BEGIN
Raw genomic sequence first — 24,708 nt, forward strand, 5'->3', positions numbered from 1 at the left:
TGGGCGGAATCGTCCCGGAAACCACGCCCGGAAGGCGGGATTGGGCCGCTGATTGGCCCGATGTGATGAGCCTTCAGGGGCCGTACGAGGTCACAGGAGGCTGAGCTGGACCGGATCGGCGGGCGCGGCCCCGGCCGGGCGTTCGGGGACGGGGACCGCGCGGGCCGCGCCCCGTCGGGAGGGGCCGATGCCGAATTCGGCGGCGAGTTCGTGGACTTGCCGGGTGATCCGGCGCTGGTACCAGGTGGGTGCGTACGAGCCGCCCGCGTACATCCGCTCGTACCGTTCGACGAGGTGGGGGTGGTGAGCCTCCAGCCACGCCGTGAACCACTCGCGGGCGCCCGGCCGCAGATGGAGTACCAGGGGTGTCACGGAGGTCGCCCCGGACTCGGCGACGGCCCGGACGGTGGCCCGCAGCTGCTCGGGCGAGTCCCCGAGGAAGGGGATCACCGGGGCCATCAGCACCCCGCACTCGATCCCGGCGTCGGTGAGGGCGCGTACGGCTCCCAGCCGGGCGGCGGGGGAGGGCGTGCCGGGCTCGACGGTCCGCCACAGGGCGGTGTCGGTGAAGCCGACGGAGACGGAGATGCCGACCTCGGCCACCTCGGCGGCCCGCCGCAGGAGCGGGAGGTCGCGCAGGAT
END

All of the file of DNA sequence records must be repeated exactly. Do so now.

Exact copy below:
Raw genomic sequence first — 24,708 nt, forward strand, 5'->3', positions numbered from 1 at the left:
TGGGCGGAATCGTCCCGGAAACCACGCCCGGAAGGCGGGATTGGGCCGCTGATTGGCCCGATGTGATGAGCCTTCAGGGGCCGTACGAGGTCACAGGAGGCTGAGCTGGACCGGATCGGCGGGCGCGGCCCCGGCCGGGCGTTCGGGGACGGGGACCGCGCGGGCCGCGCCCCGTCGGGAGGGGCCGATGCCGAATTCGGCGGCGAGTTCGTGGACTTGCCGGGTGATCCGGCGCTGGTACCAGGTGGGTGCGTACGAGCCGCCCGCGTACATCCGCTCGTACCGTTCGACGAGGTGGGGGTGGTGAGCCTCCAGCCACGCCGTGAACCACTCGCGGGCGCCCGGCCGCAGATGGAGTACCAGGGGTGTCACGGAGGTCGCCCCGGACTCGGCGACGGCCCGGACGGTGGCCCGCAGCTGCTCGGGCGAGTCCCCGAGGAAGGGGATCACCGGGGCCATCAGCACCCCGCACTCGATCCCGGCGTCGGTGAGGGCGCGTACGGCTCCCAGCCGGGCGGCGGGGGAGGGCGTGCCGGGCTCGACGGTCCGCCACAGGGCGGTGTCGGTGAAGCCGACGGAGACGGAGATGCCGACCTCGGCCACCTCGGCGGCCCGCCGCAGGAGCGGGAGGTCGCGCAGGAT